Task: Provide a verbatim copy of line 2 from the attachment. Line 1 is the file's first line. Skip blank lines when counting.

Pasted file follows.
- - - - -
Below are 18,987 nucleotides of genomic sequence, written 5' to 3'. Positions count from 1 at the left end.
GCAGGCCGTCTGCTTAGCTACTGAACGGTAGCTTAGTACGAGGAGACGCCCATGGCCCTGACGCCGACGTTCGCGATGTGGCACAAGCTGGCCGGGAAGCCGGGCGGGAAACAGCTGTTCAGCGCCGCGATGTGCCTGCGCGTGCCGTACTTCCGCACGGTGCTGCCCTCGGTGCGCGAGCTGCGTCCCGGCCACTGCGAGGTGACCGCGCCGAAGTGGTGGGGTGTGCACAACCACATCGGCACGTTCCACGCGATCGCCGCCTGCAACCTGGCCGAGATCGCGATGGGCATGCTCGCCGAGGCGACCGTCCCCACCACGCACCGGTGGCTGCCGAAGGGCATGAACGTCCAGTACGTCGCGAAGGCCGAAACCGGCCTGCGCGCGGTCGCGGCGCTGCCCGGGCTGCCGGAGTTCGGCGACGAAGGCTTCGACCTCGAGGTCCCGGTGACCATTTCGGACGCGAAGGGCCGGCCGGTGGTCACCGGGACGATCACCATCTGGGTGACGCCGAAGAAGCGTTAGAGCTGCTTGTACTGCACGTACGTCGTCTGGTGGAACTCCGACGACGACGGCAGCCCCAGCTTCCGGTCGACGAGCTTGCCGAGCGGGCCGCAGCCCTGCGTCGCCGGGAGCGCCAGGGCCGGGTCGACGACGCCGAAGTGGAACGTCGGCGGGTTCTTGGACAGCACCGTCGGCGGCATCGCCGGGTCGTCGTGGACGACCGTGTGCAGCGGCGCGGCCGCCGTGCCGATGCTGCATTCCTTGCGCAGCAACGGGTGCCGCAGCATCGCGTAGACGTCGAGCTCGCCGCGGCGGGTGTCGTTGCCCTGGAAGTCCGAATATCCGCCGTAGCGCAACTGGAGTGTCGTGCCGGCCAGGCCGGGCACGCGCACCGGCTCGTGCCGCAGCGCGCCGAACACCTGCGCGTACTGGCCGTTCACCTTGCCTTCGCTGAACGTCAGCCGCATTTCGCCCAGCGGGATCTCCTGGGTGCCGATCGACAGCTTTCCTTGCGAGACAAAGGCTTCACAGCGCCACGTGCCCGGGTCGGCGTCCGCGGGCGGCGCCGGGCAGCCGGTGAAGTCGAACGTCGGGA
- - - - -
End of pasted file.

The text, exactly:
GCAGGCCGTCTGCTTAGCTACTGAACGGTAGCTTAGTACGAGGAGACGCCCATGGCCCTGACGCCGACGTTCGCGATGTGGCACAAGCTGGCCGGGAAGCCGGGCGGGAAACAGCTGTTCAGCGCCGCGATGTGCCTGCGCGTGCCGTACTTCCGCACGGTGCTGCCCTCGGTGCGCGAGCTGCGTCCCGGCCACTGCGAGGTGACCGCGCCGAAGTGGTGGGGTGTGCACAACCACATCGGCACGTTCCACGCGATCGCCGCCTGCAACCTGGCCGAGATCGCGATGGGCATGCTCGCCGAGGCGACCGTCCCCACCACGCACCGGTGGCTGCCGAAGGGCATGAACGTCCAGTACGTCGCGAAGGCCGAAACCGGCCTGCGCGCGGTCGCGGCGCTGCCCGGGCTGCCGGAGTTCGGCGACGAAGGCTTCGACCTCGAGGTCCCGGTGACCATTTCGGACGCGAAGGGCCGGCCGGTGGTCACCGGGACGATCACCATCTGGGTGACGCCGAAGAAGCGTTAGAGCTGCTTGTACTGCACGTACGTCGTCTGGTGGAACTCCGACGACGACGGCAGCCCCAGCTTCCGGTCGACGAGCTTGCCGAGCGGGCCGCAGCCCTGCGTCGCCGGGAGCGCCAGGGCCGGGTCGACGACGCCGAAGTGGAACGTCGGCGGGTTCTTGGACAGCACCGTCGGCGGCATCGCCGGGTCGTCGTGGACGACCGTGTGCAGCGGCGCGGCCGCCGTGCCGATGCTGCATTCCTTGCGCAGCAACGGGTGCCGCAGCATCGCGTAGACGTCGAGCTCGCCGCGGCGGGTGTCGTTGCCCTGGAAGTCCGAATATCCGCCGTAGCGCAACTGGAGTGTCGTGCCGGCCAGGCCGGGCACGCGCACCGGCTCGTGCCGCAGCGCGCCGAACACCTGCGCGTACTGGCCGTTCACCTTGCCTTCGCTGAACGTCAGCCGCATTTCGCCCAGCGGGATCTCCTGGGTGCCGATCGACAGCTTTCCTTGCGAGACAAAGGCTTCACAGCGCCACGTGCCCGGGTCGGCGTCCGCGGGCGGCGCCGGGCAGCCGGTGAAGTCGAACGTCGGGA